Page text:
A futurist’s out-of-the-box ideas on how education should develop provide inspiration for the training programs of today.
Recommendations on how to train workers for the jobs of today and the jobs of tomorrow differ hugely. Is focusing on current skills gaps short-sighted?
Everyone agrees that Gen Y loves teamwork. Can technology help you put this fact to use in your training program?
This month about 1.7 million members of Gen Y will graduate, armed to enter the workforce with a shiny, new bachelor’s degree. Many smart companies will be angling to hook the most talented of this group, sending representatives to colleges, advertising their brand and generally promoting themselves as a great place for the best of the class of 2011 to work. But will their efforts pay off?
Whatever the field in which you're training or being trained, there’s one thing that can improve the experience – a better memory. Whether the subject is chess, computer coding or cookery, better recall will help students reach mastery sooner and with fewer headaches. So are you simply cursed (or blessed) with whatever memory capacity your brain was born with?
Creativity, educators tell us, is declining in America. Whether this is due to a TV overdose or changes in school curricula, over the decades our kids are apparently doing worse and worse on standard psychological measures of creativity. So when they get to the workplace, can training make up for some of these deficits and belatedly encourage innovative thinking in employees?
When it comes to problems of the body, we all recognize that there are symptoms and there are underlying causes. If you have an aching back, you take an aspirin for relief but you know that the real cause of your problem is a strained muscle and that the little tablet you just popped has done nothing to heal it. The sensible among us don’t use the aspirin as an excuse to do some more heavy lifting, but instead take it easy with our feet up on the couch until the underlying cause is healed.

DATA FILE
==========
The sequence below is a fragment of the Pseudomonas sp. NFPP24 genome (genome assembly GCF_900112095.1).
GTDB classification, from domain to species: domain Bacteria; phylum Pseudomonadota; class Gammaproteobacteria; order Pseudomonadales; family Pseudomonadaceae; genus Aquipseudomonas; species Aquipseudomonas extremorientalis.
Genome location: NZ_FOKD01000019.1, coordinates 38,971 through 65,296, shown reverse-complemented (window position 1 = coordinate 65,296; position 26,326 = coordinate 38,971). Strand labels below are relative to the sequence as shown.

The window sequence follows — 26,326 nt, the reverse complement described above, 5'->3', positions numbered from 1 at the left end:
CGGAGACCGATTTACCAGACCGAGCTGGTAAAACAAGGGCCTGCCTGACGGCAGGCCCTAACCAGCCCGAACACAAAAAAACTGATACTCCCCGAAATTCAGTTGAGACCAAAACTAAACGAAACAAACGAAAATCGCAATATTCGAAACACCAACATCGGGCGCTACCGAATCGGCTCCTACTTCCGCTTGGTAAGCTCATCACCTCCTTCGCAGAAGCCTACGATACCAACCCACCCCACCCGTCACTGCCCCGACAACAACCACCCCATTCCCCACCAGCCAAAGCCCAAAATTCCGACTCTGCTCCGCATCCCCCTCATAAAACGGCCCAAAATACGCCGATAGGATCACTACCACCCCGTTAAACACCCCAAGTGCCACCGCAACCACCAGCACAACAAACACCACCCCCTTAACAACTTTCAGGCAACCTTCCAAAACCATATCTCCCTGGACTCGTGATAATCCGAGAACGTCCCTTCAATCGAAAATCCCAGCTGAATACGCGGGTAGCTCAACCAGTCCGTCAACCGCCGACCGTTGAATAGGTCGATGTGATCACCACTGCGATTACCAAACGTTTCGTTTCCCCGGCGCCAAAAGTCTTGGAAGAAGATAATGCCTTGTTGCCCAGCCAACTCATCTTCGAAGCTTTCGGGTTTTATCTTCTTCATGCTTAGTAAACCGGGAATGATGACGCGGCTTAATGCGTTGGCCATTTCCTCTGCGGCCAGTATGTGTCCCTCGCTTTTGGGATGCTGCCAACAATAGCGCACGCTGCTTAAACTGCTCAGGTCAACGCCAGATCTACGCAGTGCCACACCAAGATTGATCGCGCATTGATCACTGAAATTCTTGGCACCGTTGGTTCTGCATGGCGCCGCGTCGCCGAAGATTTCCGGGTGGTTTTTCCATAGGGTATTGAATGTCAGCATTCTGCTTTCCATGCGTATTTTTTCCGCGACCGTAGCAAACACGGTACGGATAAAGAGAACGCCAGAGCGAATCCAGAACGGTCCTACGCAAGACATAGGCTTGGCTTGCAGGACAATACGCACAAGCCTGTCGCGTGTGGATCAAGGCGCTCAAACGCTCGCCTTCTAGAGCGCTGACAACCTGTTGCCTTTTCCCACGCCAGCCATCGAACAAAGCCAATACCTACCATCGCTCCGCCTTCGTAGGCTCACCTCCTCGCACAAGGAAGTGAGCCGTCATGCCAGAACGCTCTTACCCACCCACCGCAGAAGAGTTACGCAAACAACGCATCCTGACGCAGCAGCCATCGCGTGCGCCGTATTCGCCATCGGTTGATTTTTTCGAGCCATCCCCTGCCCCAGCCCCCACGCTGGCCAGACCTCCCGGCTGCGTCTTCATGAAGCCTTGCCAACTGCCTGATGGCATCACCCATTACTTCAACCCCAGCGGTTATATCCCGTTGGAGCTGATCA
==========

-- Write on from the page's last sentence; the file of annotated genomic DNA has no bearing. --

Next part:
The recession is technically over, but that doesn’t mean organizations are keen to spend one penny more than they have to. Just look at training — back in 2009 when the financial crisis was still raging, research firm Bersin & Associates asked firms how their training budgets were faring. The answer was predictably gloomy with the training market seeing its greatest contraction in a decade.
Millennials have a growing reputation in the HR universe as serial job hoppers. Recent studies say the phenomenon isn’t actually limited to the young, but true or not, employers’ belief that their 20-something employees are liable to jump ship in a matter of months has significant effects. For one, it limits their willingness to shell out for training.
Sensibly enough, companies hire students with business degrees because they expect them to have learned the fundamental skills needed to succeed in corporate life in college — but do they? Not if a recent anti-business school feeding frenzy in the media can be believed. The New York Times ran a lengthy piece, for instance, outlining all the evidence that business majors learn very little while at school: